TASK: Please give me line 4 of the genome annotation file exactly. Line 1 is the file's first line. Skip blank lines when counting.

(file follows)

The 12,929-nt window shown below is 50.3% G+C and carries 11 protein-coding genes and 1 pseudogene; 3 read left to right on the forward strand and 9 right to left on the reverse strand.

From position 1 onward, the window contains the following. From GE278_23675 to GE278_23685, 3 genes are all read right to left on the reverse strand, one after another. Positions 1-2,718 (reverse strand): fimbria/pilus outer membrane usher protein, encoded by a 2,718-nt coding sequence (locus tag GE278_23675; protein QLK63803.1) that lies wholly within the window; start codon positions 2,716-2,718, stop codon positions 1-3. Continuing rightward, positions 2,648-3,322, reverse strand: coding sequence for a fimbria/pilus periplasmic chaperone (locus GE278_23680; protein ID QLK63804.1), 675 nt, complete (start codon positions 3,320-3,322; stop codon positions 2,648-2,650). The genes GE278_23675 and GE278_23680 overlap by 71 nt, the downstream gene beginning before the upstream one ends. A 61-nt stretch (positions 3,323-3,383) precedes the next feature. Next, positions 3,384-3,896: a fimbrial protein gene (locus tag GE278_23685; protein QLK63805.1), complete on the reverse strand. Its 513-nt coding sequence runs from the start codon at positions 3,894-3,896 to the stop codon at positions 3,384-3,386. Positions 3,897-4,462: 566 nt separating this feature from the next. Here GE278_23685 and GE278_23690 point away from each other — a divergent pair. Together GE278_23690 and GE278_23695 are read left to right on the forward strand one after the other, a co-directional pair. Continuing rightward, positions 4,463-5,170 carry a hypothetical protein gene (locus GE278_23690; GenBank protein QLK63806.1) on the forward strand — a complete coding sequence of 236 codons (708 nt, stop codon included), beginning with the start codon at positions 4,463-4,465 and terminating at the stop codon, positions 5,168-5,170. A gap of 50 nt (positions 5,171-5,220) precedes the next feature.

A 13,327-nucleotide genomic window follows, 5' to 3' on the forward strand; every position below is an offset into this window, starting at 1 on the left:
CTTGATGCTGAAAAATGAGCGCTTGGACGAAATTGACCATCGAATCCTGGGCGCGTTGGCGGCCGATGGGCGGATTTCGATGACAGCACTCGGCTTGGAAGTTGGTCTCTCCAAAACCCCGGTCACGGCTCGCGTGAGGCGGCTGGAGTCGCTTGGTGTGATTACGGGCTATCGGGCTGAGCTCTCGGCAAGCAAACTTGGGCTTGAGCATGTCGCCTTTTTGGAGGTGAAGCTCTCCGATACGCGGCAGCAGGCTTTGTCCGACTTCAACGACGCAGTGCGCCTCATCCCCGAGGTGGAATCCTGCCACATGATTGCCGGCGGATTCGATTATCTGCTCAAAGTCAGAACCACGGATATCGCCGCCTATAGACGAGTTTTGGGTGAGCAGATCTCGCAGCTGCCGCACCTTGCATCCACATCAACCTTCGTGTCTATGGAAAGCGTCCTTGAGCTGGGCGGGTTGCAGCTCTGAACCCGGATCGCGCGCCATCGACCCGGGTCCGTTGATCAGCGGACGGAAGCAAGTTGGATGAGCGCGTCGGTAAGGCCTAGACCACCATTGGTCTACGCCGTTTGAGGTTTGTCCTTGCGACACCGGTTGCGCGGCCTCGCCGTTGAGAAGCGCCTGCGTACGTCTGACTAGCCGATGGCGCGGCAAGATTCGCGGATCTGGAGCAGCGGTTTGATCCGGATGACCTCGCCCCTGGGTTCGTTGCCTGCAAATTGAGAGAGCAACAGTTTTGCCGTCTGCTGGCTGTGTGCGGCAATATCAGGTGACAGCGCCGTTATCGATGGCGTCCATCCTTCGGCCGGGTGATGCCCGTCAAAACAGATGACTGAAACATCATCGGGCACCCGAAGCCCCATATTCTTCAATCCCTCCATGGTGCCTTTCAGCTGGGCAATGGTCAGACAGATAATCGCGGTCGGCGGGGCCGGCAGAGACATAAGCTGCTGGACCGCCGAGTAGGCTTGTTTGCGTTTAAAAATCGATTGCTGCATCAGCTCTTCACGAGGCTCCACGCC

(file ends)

CTTGATGCTGAAAAATGAGCGCTTGGACGAAATTGACCATCGAATCCTGGGCGCGTTGGCGGCCGATGGGCGGATTTCGATGACAGCACTCGGCTTGGAAGTTGGTCTCTCCAAAACCCCGGTCACGGCTCGCGTGAGGCGGCTGGAGTCGCTTGGTGTGATTACGGGCTATCGGGCTGAGCTCTCGGCAAGCAAACTTGGGCTTGAGCATGTCGCCTTTTTGGAGGTGAAGCTCTCCGATACGCGGCAGCAGGCTTTGTCCGACTTCAACGACGCAGTGCGCCTCATCCCCGAGGTGGAATCCTGCCACATGATTGCCGGCGGATTCGATTATCTGCTCAAAGTCAGAACCACGGATATCGCCGCCTATAGACGAGTTTTGGGTGAGCAGATCTCGCAGCTGCCGCACCTTGCATCCACATCAACCTTCGTGTCTATGGAAAGCGTCCTTGAGCTGGGCGGGTTGCAGCTCTGAACCCGGATCGCGCGCCATCGACCCGGGTCCGTTGATCAGCGGACGGAAGCAAGTTGGATGAGCGCGTCGGTAAGGCCTAGACCACCATTGGTCTACGCCGTTTGAGGTTTGTCCTTGCGACACCGGTTGCGCGGCCTCGCCGTTGAGAAGCGCCTGCGTACGTCTGACTAGCCGATGGCGCGGCAAGATTCGCGGATCTGGAGCAGCGGTTTGATCCGGATGACCTCGCCCCTGGGTTCGTTGCCTGCAAATTGAGAGAGCAACAGTTTTGCCGTCTGCTGGCTGTGTGCGGCAATATCAGGTGACAGCGCCGTTATCGATGGCGTCCATCCTTCGGCCGGGTGATGCCCGTCAAAACAGATGACTGAAACATCATCGGGCACCCGAAGCCCCATATTCTTCAATCCCTCCATGGTGCCTTTCAGCTGGGCAATGGTCAGACAGATAATCGCGGTCGGCGGGGCCGGCAGAGACATAAGCTGCTGGACCGCCGAGTAGGCTTGTTTGCGTTTAAAAATCGATTGCTGCATCAGCTCTTCACGAGGCTCCACGCC